Thank you to everyone in our community who rallied with us to attend the King County Behavioral Health Legislative Forum! We were thrilled to have more than 50 people attend and represent Recovery Café to celebrate recovery and to encourage our elected officials to support Mental Health and Substance Use Disorder services. Among many highlights, Recovery Café Member Jay shared his story and Lauren Davis, the Executive Director of the Washington Recovery Alliance, invited people to join the movement. To see more highlights from the forum, click here.
Sage Miller, a Recovery Café volunteer, shared this reflection from her experience that night:
After my volunteer time with sole train walking on Wednesday, November 8th, I stayed on to attend the KC Behavioral Health Legislature Forum at the Seattle Center.
I stood in line to get my Recovery Café t-shirt and boarded the #8 with all heading to the Center. When I got there, the maps located my legislative district and I picked up a “punch “card….Visit these stations and get another t-shirt. So why not! All the stations had something to do with recovery and what it means to me. I was beginning to feel a bit uncomfortable. Hey, I’m a volunteer, don’t ya know?? However, I do have many years of my own recovery conveniently tucked away and November is a time for me to remember, with a bit of pride, my years in sobriety. So armed with my sobriety, I could give answers and participate in the booths. No problem. Ha!! The last station, the video booth, rocked me with the questions. I could see the woman videoing me trying to place me. I managed to stumble through answering the questions, but was really glad to be done. After finishing there and heading toward the legislators round table, I felt more than a bit shaken. Were people looking at me as a volunteer or a member? And more so, what was going on for me?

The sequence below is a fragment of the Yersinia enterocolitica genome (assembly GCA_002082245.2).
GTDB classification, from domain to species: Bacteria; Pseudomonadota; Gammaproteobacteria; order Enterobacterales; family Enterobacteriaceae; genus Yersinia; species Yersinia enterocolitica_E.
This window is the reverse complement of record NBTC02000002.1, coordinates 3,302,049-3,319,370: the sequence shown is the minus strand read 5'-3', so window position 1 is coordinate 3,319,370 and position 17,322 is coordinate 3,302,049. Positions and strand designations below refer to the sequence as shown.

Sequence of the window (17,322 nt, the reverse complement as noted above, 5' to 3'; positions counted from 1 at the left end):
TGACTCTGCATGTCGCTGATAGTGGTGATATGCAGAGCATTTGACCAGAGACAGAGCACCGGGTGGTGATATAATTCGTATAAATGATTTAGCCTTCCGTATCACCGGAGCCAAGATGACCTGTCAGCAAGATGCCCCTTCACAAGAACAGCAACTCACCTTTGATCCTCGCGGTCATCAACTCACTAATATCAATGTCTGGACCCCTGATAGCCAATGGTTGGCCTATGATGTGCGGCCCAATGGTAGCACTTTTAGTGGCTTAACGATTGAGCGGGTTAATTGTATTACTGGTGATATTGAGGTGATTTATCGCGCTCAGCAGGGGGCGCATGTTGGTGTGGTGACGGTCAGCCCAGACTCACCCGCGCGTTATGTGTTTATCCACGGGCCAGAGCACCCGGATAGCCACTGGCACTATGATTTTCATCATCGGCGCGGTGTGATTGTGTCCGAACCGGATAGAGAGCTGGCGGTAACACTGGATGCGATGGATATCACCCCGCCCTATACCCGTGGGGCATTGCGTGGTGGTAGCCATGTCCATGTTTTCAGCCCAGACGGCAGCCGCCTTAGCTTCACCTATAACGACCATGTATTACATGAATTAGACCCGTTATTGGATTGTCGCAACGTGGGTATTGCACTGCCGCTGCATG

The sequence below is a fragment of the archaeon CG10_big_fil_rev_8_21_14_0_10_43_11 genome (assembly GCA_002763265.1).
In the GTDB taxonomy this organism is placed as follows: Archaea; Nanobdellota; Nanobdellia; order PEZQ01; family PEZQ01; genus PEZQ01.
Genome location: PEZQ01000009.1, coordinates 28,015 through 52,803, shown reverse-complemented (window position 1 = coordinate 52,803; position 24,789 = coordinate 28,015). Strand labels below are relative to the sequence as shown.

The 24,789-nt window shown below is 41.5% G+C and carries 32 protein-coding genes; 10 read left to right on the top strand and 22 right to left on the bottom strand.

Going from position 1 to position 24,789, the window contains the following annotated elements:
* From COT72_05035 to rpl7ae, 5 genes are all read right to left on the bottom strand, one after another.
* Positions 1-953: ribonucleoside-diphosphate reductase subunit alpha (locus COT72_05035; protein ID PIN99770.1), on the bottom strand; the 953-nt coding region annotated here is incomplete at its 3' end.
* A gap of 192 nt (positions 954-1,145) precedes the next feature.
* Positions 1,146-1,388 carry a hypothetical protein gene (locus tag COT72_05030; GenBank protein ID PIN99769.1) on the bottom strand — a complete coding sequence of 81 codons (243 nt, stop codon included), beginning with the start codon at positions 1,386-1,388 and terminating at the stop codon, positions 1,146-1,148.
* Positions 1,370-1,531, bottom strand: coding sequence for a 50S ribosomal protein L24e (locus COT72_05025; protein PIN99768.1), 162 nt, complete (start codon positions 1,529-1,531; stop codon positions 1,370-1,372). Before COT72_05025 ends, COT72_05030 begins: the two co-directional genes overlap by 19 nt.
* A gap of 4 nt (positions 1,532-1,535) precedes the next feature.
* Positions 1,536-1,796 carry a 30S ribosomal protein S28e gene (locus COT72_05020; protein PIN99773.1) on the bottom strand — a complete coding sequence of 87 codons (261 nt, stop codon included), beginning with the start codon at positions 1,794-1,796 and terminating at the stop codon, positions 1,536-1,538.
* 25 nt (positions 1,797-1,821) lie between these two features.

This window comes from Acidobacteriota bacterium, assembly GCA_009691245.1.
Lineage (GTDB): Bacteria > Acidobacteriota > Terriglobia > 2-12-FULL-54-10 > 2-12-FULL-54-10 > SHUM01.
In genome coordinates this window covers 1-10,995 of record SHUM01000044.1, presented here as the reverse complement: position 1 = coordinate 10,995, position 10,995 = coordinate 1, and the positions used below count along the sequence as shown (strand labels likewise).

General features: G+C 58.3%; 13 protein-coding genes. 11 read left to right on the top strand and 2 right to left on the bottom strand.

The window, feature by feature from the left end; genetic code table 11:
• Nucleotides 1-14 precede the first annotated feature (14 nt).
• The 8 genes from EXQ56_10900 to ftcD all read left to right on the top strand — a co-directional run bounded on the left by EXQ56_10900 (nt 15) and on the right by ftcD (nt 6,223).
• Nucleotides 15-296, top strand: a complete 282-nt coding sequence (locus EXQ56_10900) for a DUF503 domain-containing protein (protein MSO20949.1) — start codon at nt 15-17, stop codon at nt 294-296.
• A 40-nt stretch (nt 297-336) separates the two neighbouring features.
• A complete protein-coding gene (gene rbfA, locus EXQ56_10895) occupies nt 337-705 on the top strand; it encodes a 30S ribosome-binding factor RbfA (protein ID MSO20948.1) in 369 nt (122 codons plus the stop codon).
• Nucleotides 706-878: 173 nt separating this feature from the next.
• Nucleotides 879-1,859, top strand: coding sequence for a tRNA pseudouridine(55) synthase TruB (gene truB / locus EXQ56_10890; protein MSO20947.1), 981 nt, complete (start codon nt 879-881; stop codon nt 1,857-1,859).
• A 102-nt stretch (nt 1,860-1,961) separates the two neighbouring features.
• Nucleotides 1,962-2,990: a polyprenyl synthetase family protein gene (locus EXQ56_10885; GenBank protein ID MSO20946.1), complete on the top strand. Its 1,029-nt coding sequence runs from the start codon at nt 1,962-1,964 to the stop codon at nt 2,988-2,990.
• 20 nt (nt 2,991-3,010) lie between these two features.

I sat down and just watched my mind for a few moments. My own self-cherishing mind wanted that status I saw as a volunteer. And then there was the matter of looking at my own sobriety. Looking around, there were recovery café members and volunteers sitting at all the tables. I was beginning to get to know people at the Café. And I had this moment of fondness, a genuine caring. And with that moment of epiphany, it became so clear that there was no separation between any of us. None.
My mind still bounced around for a bit. I asked questions and listened to the legislator’s answers and comments from others at the table. My brain’s logical side kicked in. Whew. Through it all, “there is no separation” continued. I think back now, and see that whole experience as a moment of grace. I am a Buddhist. There is no separation. I am a recovering alcoholic. There is no separation. I am a person. There is no separation between you and me.
May all beings be peaceful.
May all beings be safe and protected.
May all beings be at ease with a kind heart.